Welina ke aloha e nā mea heluhelu,
Piha wale ka naʻau i ka mahalo a me ka haʻahaʻa i ka hoʻolaha ʻana aku i nei pukana mua o Wiliau.
We are so thankful and humbled to be able to share this first issue of Wiliau with you all. Here is a little hoʻolauna (introduction) of our main contributor as well as the name of our blog.
Kamalei Marrotte is a recent graduate of Hawaiʻinuiākea School of Hawaiian Knowledge at the University of Hawaiʻi at Mānoa. She received a double BA in Hawaiian Language and Hawaiian Studies and hopes to make a career in either Education, Curriculum Building, or Outreach.
As for our Poʻo Inoa (title), we wanted to acknowledge the multitude of different sources of ʻike within the community. We picture this ʻike as the wai ʻeleʻele (ink from writings) that flows from various mānowai (sources) and converges like that of a gyre.
Wili: nvt. To wind, twist
Au: 1. nvi. Period of time, age 2. nvi. Current; to flow 3. nvi. Movement, eddy, tide, motion, succession or train, as of thought
Wiliau: vi. To stir, circulate, move in eddies
Wiliau means to stir and circulate but can be interpreted as a converging point of wai, time, and ʻike from various sources of knowledge within the community. We want to hoʻowili (entwine) and bring together these different sources through ʻŌlelo. Making these connections is at the core of who we are, and now we are continuing this journey of making connections in a different way.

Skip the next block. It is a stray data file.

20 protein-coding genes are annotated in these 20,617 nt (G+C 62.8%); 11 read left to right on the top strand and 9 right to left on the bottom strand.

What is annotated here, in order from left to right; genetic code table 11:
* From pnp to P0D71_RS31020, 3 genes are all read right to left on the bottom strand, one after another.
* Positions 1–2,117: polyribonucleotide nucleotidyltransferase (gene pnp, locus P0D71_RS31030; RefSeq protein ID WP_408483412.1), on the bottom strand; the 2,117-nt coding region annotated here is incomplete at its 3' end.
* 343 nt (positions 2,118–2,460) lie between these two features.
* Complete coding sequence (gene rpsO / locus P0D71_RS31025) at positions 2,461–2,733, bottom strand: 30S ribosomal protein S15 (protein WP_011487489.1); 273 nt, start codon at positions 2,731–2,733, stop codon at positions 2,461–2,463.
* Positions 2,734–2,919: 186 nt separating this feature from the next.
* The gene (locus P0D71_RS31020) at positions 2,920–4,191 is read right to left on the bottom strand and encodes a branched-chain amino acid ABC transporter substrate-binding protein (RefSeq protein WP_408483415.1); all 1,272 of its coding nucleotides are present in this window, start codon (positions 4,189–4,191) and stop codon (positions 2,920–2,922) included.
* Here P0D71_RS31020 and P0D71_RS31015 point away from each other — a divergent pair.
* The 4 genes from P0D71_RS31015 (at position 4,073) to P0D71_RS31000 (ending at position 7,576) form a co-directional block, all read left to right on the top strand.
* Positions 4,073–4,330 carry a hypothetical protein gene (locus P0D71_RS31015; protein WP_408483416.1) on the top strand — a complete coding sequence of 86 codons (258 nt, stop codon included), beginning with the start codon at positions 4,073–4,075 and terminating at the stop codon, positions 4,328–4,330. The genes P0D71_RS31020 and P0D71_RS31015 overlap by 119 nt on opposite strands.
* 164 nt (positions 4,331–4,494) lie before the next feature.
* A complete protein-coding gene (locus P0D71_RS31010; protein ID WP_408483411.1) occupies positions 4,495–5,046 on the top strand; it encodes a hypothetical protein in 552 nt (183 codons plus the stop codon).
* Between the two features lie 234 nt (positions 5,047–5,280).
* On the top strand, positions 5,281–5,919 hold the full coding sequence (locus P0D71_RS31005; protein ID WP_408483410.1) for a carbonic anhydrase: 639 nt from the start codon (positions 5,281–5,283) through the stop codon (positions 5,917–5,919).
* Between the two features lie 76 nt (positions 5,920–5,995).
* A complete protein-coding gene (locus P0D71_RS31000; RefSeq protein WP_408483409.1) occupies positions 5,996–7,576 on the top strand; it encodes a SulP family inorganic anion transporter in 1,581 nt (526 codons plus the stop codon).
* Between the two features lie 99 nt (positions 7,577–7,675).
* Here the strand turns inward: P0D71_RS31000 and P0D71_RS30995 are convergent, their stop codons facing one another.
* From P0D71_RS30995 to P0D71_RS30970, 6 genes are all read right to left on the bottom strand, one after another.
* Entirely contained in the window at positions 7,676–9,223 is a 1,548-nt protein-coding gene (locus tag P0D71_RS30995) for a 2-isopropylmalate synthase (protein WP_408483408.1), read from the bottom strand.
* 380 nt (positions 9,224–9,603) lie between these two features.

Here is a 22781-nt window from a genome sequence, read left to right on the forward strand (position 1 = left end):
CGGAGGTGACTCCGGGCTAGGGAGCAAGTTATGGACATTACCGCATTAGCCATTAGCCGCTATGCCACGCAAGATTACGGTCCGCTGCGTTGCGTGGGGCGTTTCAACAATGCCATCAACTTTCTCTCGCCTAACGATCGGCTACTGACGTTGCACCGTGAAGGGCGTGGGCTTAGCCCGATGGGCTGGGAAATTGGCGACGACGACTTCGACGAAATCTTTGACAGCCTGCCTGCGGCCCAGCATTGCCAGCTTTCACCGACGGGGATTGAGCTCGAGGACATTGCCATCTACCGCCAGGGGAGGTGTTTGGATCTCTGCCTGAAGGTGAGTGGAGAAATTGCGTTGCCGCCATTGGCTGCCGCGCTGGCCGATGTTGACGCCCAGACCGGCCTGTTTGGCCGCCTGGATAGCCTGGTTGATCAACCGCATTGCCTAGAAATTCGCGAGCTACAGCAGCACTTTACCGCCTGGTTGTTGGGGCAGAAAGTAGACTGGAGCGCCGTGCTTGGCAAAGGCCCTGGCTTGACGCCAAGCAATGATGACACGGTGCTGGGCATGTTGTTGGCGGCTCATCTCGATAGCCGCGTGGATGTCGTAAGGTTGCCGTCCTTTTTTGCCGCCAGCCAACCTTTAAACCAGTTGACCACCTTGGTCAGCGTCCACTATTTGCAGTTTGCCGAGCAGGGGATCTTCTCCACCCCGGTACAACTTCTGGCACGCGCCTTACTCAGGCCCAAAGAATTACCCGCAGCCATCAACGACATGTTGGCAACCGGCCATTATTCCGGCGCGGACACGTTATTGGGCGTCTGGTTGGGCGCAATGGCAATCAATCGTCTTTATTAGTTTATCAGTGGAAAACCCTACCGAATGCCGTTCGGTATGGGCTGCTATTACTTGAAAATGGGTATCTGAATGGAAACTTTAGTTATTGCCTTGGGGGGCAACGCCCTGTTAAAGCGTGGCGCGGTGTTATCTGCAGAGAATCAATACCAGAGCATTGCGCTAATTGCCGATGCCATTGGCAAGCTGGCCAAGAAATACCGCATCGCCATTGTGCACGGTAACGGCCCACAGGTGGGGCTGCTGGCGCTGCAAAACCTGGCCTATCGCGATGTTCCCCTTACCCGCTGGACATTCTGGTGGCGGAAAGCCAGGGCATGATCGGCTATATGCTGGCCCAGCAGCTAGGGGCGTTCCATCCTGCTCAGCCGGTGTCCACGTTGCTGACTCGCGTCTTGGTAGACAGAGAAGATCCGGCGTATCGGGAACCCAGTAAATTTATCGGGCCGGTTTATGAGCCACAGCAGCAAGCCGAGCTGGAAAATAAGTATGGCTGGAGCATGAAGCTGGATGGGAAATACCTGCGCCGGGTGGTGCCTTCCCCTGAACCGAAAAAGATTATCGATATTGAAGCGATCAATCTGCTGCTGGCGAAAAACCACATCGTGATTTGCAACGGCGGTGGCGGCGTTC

We know that when it comes to ʻŌlelo Hawaiʻi, everyone has to start somewhere. This column will begin by doing a variety of resource reviews of both physical and virtual spaces that ʻŌlelo Hawaiʻi resources can be found. We hope to then transition into sharing excerpts of writings that can be found within these spaces and places. No matter the extent of your Hawaiian Language knowledge, we hope to give you the tools and the confidence to conduct your own research and read up on topics of your own choosing. From resource reviews, event debriefs, and book reviews in both ‘Ōlelo Hawaiʻi and ʻŌlelo Pelekānia, this column hopes to encourage dialogue and discussion within the community.
In preparation for our next bi-monthly post, we want to share this amazing virtual learning opportunity presented by Awaiaulu. Kauʻi Sai-Dudoit and Puakea Nogelmeier; Programs Director and Executive Director of Awaiaulu, will be hosting a webinar series focusing on this extensive collection of newspaper articles available to the public. Register here for the webinar series taking place on Friday July 16th or Monday July 19th.
For those that are unable to attend the webinar, stay tuned for our follow up blog post to the webinar series, which will be recapping the information shared as well as helping you to navigate the site in your own research.
me ka haʻahaʻa,
Native Books ʻOhana